Pinion pieces have always been good value for money. They’re solid, reliable and well-made and, while they don’t have all the frill attached that some British watchmakers adore, they do their job better than most. That’s why I was a little dubious at first when trying on their new ‘entry level’ piece.
They already had a good balance between price and quality, what were they going to do? Churn out something cheap and nasty? Well, the price may have come down, but the quality really hasn’t. The ATOM is every bit a Pinion and every bit a great – not to mention affordable – watch.
Style-wise it reminds me of the IWC Ingenieur with a little more thought put in. Don’t get me wrong, I’m a fan of the minimal bulk of IWC’s kind-of-sports watch, but the thinner bezel and lugs of the ATOM along with the extra finishing on the dial speak volumes about Pinion’s attention to detail.
The inner dial is machined with a geometric pattern, almost hobnailed while the outer dial has a satin sheen to it. It’s a nice little contrast, as is the difference in the larger compass-point numerals and the smaller ones in a green rhodium colour. Even the bezel is stepped for that little bit more detail.
On the wrist it feels just right at 41mm; it could almost do with an extra and personally I’d like a 44mm version, though perhaps as part of a chronograph rather than the date-only. It’s slim too. At 11mm so you can wear it a little more formally than other watches of its ilk.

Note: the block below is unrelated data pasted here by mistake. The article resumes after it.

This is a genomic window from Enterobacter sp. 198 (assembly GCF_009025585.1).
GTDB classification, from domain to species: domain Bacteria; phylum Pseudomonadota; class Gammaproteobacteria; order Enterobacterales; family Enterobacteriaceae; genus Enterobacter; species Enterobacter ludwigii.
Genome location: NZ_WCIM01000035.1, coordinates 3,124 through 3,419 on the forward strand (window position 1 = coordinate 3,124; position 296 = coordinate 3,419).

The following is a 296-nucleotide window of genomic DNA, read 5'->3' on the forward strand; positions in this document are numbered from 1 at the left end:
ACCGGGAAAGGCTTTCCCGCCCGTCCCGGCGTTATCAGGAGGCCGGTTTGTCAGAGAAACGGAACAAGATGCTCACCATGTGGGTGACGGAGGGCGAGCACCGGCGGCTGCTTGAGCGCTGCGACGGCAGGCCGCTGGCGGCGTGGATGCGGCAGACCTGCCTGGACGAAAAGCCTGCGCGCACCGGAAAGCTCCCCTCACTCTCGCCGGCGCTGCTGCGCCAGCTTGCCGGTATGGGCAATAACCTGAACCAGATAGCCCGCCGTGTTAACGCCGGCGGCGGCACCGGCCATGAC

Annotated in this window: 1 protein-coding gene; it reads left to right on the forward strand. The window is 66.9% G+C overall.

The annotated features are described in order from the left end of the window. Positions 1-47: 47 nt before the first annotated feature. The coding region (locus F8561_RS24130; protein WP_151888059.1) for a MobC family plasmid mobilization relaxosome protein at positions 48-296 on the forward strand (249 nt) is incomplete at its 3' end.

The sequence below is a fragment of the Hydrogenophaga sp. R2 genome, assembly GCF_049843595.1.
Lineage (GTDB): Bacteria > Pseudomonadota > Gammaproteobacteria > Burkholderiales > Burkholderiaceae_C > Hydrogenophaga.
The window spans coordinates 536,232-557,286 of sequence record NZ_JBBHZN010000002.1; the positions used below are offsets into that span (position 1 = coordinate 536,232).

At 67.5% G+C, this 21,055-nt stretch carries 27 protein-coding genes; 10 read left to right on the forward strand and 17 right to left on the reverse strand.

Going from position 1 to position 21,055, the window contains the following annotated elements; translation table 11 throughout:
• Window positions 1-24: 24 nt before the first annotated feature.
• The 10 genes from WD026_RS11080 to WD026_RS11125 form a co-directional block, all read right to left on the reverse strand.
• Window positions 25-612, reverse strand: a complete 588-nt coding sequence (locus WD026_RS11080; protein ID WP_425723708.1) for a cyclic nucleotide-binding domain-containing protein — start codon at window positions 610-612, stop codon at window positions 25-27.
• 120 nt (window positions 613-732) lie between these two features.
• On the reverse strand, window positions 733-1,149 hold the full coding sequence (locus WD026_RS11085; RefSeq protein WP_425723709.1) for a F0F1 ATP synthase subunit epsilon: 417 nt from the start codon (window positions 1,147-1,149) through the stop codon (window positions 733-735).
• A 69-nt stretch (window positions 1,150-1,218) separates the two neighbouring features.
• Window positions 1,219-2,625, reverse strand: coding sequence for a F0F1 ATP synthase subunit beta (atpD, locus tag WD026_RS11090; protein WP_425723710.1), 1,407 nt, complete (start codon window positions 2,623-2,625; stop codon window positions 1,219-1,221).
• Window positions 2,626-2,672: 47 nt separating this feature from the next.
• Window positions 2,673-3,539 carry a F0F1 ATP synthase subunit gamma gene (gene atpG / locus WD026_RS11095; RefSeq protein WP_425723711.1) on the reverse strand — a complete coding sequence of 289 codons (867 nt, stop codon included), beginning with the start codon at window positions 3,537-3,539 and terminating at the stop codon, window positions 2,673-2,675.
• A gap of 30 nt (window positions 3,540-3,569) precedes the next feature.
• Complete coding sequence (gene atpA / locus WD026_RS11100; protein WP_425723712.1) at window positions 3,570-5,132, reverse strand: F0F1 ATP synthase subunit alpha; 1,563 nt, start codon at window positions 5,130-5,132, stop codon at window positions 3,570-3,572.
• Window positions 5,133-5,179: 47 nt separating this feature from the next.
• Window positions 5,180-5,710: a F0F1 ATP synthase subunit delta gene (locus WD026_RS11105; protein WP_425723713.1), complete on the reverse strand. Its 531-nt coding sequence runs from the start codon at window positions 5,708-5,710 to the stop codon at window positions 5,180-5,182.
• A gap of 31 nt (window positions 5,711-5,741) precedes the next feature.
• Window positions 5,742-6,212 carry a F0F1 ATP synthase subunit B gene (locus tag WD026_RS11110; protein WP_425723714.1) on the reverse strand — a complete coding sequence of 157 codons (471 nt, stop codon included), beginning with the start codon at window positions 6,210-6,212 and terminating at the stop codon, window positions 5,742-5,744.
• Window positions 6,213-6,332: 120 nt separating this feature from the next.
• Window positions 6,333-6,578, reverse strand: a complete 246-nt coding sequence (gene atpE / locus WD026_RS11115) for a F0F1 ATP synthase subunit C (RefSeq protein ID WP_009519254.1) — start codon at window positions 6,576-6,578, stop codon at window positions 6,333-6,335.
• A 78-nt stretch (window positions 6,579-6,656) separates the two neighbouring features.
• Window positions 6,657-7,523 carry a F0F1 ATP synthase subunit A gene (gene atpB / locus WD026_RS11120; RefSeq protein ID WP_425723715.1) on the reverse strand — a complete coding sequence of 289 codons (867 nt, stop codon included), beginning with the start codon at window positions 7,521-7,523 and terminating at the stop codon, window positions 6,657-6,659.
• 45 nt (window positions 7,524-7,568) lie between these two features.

Inside the Miyota 9015 movement is solid and dependable – especially with a case water resistant to 100m – if not particularly ground-breaking. You know nothing’s going to upset it and if it means a price tag under £1,000 it’s worth conceding a little in the beauty stakes. Sure, there’s charm to Pinion’s new-old-stock movements in the Revival but there’s nothing to actively complain about here.
That in fact brings us to the crux of what makes the ATOM special. The finishing and attention to detail are exceptional and its an easily wearable, wonderfully reliable watch. Having the British identity is always a plus point in our book too. But to manage a watch like the ATOM for £790? That’s nothing short of spectacular. More at: pinionwatches.com